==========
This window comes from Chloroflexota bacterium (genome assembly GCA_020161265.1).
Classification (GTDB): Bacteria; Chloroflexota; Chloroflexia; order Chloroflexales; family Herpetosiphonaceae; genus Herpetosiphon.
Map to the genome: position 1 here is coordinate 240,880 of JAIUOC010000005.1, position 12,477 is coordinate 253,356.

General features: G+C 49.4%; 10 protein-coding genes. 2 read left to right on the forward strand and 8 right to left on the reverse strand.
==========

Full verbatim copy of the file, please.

This window comes from Chloroflexota bacterium (genome assembly GCA_020161265.1).
Classification (GTDB): Bacteria; Chloroflexota; Chloroflexia; order Chloroflexales; family Herpetosiphonaceae; genus Herpetosiphon.
Map to the genome: position 1 here is coordinate 240,880 of JAIUOC010000005.1, position 12,477 is coordinate 253,356.

General features: G+C 49.4%; 10 protein-coding genes. 2 read left to right on the forward strand and 8 right to left on the reverse strand.